edit on 27-6-2014 by Indigo5 because: (no reason given)

edit on 27-6-2014 by Indigo5 because: (no reason given)



posted on Jun, 27 2014 @ 11:38 AM
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originally posted by: TKDRL
a reply to: AugustusMasonicus
It's even worse, the feds have many "armies", and a good deal of them armies are pointed right at the people. ATF, IRS, FBI etc etc. Like 95% of the alphabet agencies should have never been allowed to be formed.


Whats more is that the "national guard" has become far federalized to qualify its justification under a 2nd amendment establishment. Does anyone actually trust, if such were the case, that your state guard could be counted on to resist a tyrannical and illegal federal intrusion?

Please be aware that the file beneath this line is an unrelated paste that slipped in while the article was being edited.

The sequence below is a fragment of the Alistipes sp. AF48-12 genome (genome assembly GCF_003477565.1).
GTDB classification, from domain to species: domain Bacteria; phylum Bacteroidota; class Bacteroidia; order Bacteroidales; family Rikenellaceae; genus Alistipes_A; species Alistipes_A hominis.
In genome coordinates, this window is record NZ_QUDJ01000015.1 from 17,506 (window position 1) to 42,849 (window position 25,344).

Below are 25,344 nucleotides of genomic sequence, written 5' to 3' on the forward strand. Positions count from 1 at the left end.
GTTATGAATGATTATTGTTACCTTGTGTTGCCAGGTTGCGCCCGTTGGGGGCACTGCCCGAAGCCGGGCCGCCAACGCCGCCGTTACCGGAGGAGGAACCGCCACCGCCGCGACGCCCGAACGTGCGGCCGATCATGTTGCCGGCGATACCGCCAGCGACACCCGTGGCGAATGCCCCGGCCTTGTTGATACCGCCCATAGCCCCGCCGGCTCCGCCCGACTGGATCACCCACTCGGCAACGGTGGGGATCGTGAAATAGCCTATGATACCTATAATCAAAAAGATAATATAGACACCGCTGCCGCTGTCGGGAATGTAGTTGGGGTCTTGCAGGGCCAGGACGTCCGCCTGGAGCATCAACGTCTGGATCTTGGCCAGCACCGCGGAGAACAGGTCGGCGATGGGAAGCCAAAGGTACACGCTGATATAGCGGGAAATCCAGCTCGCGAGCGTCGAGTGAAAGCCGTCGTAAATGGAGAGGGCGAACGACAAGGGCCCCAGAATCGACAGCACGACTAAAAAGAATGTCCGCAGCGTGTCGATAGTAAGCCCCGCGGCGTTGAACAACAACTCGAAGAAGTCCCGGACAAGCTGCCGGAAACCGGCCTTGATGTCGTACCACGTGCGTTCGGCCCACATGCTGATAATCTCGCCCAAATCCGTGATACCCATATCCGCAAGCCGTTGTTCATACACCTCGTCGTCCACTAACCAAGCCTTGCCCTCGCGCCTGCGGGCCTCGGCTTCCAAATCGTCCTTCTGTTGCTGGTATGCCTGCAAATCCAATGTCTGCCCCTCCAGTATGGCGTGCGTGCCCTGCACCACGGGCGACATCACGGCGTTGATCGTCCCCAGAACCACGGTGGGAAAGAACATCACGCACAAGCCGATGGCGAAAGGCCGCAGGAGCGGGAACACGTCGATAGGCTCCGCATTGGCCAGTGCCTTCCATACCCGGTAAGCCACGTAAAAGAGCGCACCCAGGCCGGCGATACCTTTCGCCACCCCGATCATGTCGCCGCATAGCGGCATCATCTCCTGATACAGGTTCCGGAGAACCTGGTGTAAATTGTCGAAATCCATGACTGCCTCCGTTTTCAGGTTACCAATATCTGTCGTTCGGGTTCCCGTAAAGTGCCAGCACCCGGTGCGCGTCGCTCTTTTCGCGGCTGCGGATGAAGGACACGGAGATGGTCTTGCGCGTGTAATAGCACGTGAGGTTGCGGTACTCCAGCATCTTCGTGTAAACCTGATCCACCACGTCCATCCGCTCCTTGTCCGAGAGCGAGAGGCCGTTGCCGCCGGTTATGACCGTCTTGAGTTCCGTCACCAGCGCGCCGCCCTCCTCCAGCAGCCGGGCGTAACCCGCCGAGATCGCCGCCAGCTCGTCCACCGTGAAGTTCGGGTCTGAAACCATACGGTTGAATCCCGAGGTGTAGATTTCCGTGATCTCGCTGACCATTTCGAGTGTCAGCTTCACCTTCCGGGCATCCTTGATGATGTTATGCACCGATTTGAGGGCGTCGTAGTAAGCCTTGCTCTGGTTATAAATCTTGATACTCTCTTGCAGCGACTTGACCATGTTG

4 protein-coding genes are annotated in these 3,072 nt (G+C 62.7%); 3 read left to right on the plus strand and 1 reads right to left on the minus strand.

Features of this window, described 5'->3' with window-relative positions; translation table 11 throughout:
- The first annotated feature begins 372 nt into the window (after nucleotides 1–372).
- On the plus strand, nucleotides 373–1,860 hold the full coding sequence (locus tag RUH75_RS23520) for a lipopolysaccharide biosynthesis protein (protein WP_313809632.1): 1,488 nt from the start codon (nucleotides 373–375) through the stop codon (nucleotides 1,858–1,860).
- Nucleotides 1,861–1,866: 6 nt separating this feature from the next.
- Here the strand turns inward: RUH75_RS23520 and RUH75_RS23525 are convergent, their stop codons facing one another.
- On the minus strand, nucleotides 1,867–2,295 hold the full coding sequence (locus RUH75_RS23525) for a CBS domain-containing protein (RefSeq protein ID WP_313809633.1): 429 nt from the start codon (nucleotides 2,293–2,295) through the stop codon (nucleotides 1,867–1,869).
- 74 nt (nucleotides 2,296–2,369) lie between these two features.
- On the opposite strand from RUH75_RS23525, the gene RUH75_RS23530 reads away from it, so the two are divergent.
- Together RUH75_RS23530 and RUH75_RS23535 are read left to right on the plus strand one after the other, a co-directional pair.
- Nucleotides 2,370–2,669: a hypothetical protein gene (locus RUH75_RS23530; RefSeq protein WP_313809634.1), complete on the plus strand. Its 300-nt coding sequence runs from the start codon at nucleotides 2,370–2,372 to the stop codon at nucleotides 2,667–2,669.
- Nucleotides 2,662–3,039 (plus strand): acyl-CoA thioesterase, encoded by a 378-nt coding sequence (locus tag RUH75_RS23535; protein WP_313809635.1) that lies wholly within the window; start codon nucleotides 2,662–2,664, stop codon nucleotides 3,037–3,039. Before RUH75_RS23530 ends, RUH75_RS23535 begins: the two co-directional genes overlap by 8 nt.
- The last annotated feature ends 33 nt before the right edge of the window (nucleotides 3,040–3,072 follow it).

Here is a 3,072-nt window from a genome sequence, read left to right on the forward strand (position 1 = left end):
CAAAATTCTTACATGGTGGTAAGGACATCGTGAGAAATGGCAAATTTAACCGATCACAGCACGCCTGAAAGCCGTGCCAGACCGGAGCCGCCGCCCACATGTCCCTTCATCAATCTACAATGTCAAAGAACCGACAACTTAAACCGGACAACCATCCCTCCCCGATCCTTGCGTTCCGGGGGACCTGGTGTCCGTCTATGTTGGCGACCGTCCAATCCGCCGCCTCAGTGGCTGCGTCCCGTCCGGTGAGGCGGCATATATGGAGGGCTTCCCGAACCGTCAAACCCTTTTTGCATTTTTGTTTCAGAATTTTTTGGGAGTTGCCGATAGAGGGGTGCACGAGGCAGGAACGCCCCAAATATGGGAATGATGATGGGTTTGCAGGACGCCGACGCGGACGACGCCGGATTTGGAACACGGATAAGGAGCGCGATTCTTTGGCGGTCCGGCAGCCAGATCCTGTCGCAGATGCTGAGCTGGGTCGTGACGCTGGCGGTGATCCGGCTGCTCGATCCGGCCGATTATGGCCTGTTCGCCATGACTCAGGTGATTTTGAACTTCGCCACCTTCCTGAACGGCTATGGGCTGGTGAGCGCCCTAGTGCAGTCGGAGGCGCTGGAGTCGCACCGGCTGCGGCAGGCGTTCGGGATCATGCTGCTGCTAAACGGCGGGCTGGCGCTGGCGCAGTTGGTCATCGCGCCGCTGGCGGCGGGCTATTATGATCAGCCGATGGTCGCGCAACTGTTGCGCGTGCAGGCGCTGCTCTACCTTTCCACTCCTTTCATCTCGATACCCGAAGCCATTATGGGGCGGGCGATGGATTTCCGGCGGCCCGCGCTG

posted on Jun, 27 2014 @ 11:49 AM
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a reply to: Indigo5

This is very simple in nature.

Regulated is applied to the Militia, not to the Bearing Arms.

The statement within the 2nd is very clear with this.

"A well regulated Militia"

Not

"A well regulated Bearing of Arms"

If the Founding Fathers intended for the Federal Govt to have control over firearms, and the precedent has been set that they knew what they were doing, then this control would have been crafted at that time.



posted on Jun, 27 2014 @ 11:54 AM
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originally posted by: macman
If the Founding Fathers intended for the Federal Govt to have control over firearms, and the precedent has been set that they knew what they were doing, then this control would have been crafted at that time.


It is obvious that the last thing they wanted was a standing army controlled by a strong central government.